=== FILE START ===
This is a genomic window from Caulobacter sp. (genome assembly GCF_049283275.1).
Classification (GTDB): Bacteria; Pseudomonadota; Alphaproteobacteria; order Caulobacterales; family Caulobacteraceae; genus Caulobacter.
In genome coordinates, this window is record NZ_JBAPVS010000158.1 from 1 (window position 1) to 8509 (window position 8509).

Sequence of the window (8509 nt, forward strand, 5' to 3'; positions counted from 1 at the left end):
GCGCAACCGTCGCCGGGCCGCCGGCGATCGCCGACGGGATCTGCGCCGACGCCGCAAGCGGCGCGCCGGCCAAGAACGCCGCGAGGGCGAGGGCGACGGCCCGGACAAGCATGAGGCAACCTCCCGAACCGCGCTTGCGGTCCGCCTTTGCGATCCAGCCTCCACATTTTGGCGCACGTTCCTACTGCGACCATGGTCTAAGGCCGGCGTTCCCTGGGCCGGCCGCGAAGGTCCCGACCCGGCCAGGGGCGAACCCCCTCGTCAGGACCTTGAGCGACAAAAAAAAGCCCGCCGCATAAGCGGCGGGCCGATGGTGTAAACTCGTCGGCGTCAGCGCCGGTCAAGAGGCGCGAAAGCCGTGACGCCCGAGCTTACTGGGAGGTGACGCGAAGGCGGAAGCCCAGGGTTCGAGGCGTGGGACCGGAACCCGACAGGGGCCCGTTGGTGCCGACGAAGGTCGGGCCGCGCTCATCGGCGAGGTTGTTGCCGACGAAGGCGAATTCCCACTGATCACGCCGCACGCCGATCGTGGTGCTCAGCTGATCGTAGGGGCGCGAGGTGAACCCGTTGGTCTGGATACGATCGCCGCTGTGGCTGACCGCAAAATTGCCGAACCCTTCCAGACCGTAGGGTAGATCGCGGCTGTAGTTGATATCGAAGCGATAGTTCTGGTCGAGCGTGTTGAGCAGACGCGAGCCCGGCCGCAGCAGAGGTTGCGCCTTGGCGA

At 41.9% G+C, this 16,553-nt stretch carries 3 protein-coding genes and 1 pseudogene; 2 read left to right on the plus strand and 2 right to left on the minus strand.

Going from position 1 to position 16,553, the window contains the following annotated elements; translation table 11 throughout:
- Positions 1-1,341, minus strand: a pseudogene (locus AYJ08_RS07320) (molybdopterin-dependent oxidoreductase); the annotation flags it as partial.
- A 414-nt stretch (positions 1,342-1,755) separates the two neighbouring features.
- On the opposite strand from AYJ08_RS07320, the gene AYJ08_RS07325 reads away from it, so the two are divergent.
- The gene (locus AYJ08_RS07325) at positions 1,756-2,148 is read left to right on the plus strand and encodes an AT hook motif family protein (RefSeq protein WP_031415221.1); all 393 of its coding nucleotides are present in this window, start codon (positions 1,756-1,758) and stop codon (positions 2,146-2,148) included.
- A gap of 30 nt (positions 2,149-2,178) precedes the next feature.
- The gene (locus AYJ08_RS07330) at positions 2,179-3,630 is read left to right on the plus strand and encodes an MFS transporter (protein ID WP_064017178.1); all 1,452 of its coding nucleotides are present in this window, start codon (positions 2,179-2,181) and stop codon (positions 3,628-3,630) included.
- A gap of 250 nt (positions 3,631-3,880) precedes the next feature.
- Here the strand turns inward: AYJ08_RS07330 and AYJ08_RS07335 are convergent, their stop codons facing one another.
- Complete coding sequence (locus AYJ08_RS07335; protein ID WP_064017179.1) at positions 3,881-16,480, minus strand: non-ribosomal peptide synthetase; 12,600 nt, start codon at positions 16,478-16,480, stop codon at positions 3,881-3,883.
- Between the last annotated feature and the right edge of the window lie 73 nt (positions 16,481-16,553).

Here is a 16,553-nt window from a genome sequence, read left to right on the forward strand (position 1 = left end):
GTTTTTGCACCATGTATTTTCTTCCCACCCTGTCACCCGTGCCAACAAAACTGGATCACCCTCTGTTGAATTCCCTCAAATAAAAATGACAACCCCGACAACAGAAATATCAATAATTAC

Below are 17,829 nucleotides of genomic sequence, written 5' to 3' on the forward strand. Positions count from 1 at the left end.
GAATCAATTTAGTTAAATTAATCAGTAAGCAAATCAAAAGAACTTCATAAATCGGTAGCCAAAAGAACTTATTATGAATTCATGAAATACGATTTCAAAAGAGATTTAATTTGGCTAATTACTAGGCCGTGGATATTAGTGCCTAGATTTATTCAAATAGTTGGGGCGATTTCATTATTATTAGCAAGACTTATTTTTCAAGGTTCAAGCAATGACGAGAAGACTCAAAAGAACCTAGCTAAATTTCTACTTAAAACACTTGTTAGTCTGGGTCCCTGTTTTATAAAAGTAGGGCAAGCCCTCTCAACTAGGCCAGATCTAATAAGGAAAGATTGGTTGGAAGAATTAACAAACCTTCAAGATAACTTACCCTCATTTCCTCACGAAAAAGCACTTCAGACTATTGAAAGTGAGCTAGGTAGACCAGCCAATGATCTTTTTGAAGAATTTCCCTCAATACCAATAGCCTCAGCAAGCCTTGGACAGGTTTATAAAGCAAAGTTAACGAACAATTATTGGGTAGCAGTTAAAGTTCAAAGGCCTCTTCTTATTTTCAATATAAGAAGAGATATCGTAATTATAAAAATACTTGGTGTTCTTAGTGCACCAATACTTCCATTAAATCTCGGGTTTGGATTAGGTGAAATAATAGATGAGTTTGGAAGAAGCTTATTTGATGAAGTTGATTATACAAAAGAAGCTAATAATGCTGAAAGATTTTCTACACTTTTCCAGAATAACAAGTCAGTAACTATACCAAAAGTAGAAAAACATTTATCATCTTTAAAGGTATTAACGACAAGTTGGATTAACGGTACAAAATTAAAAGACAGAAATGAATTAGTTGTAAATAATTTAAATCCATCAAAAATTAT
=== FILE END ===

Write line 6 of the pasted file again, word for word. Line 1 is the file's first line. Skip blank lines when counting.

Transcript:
At 41.9% G+C, this 16,553-nt stretch carries 3 protein-coding genes and 1 pseudogene; 2 read left to right on the plus strand and 2 right to left on the minus strand.